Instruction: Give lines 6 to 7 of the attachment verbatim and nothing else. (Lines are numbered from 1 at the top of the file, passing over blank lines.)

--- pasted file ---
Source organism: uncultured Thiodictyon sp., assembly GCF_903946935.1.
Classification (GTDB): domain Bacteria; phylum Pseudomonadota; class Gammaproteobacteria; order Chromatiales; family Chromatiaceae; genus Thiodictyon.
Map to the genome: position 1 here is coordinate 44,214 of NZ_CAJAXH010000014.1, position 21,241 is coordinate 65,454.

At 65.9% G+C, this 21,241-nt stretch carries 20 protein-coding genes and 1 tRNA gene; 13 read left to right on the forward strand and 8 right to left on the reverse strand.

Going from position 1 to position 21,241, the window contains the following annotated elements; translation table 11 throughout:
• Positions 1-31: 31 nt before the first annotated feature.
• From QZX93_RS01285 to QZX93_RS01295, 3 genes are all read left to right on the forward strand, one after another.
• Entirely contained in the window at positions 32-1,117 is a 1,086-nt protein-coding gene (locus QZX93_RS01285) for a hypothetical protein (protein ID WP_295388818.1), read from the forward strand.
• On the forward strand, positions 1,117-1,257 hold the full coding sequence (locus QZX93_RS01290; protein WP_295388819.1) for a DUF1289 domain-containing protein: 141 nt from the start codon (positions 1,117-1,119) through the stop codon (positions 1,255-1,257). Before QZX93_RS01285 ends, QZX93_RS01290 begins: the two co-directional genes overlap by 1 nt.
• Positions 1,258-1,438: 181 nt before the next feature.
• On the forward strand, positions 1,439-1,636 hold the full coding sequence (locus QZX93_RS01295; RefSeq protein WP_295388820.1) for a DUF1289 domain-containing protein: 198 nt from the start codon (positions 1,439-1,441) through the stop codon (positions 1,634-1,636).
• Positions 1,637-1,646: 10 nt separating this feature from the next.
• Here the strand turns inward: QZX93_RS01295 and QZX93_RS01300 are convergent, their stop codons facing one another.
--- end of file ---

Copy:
• Positions 1-31: 31 nt before the first annotated feature.
• From QZX93_RS01285 to QZX93_RS01295, 3 genes are all read left to right on the forward strand, one after another.